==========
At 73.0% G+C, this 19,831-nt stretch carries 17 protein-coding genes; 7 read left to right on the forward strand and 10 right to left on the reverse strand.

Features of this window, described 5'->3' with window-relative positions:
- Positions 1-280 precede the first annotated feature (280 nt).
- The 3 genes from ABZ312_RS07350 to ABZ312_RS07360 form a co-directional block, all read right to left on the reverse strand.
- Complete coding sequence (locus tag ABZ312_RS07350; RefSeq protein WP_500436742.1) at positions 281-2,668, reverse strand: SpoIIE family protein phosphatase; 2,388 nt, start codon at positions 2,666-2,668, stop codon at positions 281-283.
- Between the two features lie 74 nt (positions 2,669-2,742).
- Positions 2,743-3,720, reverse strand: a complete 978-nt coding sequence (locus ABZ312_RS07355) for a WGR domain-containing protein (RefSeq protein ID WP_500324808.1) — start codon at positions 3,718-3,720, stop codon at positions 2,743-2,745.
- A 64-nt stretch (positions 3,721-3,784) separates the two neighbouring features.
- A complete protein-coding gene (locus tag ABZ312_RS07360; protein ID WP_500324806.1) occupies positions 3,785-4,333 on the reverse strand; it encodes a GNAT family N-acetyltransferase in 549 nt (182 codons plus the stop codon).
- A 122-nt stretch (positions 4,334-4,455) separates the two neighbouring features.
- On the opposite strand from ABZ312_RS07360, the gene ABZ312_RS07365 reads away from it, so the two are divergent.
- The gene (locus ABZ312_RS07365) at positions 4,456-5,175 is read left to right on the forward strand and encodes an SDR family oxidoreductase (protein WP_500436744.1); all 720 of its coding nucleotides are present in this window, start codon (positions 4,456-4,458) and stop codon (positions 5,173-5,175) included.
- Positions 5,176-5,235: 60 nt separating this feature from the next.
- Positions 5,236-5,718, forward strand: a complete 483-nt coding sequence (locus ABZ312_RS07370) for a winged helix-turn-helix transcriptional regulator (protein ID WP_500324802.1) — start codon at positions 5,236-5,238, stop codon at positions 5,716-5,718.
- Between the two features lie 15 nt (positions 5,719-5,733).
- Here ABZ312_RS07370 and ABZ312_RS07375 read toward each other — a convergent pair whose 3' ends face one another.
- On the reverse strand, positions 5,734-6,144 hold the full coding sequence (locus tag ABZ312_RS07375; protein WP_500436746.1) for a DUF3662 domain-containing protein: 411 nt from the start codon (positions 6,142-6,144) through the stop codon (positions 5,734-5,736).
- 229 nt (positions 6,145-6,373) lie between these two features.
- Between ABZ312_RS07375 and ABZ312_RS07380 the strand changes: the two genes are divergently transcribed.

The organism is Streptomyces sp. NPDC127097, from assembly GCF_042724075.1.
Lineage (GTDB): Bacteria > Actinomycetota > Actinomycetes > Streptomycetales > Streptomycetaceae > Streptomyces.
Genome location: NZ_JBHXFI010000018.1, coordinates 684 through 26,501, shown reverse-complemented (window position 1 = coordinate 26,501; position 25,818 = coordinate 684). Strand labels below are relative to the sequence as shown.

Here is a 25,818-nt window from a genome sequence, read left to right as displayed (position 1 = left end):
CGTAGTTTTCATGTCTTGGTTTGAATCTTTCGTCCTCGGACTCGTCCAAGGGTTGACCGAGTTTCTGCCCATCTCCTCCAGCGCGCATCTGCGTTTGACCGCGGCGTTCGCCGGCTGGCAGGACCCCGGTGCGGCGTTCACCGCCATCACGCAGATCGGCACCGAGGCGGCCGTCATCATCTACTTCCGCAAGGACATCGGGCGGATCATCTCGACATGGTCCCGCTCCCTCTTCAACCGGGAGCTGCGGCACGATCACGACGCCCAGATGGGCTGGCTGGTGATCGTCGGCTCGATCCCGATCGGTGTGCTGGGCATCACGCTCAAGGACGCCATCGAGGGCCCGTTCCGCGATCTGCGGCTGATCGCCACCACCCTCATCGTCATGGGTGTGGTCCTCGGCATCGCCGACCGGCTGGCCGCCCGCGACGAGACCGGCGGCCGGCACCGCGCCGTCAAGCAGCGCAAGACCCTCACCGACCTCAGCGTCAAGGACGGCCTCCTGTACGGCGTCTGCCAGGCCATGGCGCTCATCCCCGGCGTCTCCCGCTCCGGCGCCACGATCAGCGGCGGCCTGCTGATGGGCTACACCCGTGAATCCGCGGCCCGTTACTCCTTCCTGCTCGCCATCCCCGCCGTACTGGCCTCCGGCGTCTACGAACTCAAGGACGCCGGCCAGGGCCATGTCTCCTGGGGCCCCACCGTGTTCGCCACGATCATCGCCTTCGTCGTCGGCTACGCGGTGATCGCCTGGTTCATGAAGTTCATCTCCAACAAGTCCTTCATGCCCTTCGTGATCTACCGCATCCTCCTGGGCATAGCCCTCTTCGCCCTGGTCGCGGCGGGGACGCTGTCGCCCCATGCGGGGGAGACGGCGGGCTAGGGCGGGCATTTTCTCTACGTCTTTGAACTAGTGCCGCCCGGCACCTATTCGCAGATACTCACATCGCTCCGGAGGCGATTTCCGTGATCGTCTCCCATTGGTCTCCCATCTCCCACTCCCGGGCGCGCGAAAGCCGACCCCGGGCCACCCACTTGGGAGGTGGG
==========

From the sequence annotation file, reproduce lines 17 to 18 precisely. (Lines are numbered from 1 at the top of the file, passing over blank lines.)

- On the reverse strand, positions 5,734-6,144 hold the full coding sequence (locus tag ABZ312_RS07375; protein WP_500436746.1) for a DUF3662 domain-containing protein: 411 nt from the start codon (positions 6,142-6,144) through the stop codon (positions 5,734-5,736).
- 229 nt (positions 6,145-6,373) lie between these two features.